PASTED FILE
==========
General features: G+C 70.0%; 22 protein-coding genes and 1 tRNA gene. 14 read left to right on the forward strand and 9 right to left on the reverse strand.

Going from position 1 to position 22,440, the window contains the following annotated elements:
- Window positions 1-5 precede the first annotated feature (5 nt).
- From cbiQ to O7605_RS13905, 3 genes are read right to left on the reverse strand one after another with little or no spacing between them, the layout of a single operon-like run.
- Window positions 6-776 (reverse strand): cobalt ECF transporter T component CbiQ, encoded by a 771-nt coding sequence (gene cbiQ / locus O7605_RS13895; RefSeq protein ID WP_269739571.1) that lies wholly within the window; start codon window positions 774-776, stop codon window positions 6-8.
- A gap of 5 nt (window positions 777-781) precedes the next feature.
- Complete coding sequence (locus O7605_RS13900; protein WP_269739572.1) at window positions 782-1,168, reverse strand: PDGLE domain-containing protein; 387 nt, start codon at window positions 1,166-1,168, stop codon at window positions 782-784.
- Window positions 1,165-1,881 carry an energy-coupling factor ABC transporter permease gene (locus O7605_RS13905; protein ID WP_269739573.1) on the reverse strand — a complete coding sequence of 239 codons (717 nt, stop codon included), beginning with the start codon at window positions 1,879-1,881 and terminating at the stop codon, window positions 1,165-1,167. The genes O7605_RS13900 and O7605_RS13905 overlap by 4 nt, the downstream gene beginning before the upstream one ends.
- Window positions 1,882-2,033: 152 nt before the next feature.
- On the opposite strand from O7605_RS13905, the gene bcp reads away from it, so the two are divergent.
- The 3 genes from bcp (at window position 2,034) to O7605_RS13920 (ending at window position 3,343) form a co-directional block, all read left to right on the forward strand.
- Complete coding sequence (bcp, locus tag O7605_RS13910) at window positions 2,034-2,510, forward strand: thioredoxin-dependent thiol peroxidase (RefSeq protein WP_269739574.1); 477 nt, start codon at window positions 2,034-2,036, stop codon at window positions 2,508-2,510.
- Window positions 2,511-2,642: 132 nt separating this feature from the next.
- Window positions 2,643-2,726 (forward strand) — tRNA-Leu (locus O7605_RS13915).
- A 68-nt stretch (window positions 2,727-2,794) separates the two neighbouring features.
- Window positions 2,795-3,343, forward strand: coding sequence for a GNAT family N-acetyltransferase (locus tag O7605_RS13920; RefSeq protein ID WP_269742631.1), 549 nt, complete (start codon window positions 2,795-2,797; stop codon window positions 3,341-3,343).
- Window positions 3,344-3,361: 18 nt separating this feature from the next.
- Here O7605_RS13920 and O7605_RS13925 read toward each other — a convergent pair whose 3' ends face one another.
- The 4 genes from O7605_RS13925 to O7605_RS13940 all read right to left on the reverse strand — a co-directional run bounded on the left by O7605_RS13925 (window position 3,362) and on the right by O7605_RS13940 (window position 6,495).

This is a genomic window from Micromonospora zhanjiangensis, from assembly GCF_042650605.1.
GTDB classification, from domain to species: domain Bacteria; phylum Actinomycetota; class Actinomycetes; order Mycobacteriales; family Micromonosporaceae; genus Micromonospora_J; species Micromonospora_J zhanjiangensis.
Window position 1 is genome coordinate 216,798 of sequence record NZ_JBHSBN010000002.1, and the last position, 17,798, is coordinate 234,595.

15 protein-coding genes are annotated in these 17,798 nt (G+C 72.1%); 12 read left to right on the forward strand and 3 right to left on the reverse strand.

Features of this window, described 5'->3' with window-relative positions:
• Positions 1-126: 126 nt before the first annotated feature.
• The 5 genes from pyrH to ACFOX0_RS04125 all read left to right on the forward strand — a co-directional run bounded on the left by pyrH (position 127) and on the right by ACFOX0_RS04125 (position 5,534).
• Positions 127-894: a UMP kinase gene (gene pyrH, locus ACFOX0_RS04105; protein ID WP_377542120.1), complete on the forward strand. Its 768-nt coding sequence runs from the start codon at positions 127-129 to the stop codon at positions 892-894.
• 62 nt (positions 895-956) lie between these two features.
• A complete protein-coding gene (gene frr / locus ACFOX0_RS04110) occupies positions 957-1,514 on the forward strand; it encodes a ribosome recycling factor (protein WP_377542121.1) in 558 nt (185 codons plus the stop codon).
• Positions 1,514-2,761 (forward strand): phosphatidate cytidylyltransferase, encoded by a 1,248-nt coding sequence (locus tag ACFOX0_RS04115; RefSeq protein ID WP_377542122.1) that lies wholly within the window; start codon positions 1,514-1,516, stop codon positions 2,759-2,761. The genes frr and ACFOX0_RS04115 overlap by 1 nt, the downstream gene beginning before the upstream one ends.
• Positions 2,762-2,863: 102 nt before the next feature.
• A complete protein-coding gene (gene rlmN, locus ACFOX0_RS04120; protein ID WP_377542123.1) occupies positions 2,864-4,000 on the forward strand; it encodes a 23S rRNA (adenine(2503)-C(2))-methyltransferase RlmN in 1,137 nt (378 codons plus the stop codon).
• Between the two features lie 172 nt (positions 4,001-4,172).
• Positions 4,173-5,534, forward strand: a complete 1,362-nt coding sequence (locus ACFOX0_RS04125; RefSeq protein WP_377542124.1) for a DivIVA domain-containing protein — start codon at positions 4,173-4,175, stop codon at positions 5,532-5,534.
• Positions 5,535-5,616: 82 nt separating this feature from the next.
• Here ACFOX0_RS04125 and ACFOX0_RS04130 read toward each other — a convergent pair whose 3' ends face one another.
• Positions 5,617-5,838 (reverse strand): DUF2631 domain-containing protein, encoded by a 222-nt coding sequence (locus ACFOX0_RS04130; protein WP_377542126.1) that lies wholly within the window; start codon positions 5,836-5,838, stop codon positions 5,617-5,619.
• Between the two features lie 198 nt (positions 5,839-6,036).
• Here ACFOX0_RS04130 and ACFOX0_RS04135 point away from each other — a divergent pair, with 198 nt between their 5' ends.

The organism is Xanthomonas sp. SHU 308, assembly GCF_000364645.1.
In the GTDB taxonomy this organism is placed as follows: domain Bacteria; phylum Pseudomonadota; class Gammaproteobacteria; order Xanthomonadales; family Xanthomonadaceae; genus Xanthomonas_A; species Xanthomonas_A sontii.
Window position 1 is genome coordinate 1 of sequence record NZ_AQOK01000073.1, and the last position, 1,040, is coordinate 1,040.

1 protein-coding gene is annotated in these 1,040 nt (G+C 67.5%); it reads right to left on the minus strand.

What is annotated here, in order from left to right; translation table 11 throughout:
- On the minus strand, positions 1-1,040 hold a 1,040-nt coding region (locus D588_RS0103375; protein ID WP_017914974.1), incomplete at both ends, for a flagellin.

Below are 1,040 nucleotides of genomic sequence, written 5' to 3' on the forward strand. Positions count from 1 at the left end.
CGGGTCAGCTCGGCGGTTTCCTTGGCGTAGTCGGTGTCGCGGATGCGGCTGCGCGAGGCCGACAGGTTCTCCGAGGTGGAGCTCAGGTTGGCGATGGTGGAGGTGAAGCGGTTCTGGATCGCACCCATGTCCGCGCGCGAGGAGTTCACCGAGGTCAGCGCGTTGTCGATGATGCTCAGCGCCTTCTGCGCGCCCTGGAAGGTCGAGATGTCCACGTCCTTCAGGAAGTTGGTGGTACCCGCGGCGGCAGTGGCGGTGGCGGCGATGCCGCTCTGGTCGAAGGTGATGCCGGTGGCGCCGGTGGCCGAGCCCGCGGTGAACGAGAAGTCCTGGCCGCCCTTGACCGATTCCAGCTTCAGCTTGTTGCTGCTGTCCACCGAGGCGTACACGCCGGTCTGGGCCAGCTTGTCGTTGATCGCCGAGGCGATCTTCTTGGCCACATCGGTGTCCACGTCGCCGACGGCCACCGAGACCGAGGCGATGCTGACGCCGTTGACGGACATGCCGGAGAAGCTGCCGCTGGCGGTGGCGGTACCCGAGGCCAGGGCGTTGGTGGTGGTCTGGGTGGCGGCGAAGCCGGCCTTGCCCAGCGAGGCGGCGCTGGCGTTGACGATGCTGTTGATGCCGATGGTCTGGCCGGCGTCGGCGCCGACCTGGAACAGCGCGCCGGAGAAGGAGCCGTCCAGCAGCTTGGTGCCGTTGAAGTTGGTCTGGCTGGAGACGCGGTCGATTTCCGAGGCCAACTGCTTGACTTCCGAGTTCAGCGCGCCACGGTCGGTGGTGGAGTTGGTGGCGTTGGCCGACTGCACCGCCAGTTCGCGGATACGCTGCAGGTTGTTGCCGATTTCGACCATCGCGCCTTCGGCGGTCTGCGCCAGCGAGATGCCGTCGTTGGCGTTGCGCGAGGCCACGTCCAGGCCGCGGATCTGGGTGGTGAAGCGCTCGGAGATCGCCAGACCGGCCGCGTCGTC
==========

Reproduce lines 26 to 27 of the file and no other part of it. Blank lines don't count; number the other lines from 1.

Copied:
• The 5 genes from pyrH to ACFOX0_RS04125 all read left to right on the forward strand — a co-directional run bounded on the left by pyrH (position 127) and on the right by ACFOX0_RS04125 (position 5,534).
• Positions 127-894: a UMP kinase gene (gene pyrH, locus ACFOX0_RS04105; protein ID WP_377542120.1), complete on the forward strand. Its 768-nt coding sequence runs from the start codon at positions 127-129 to the stop codon at positions 892-894.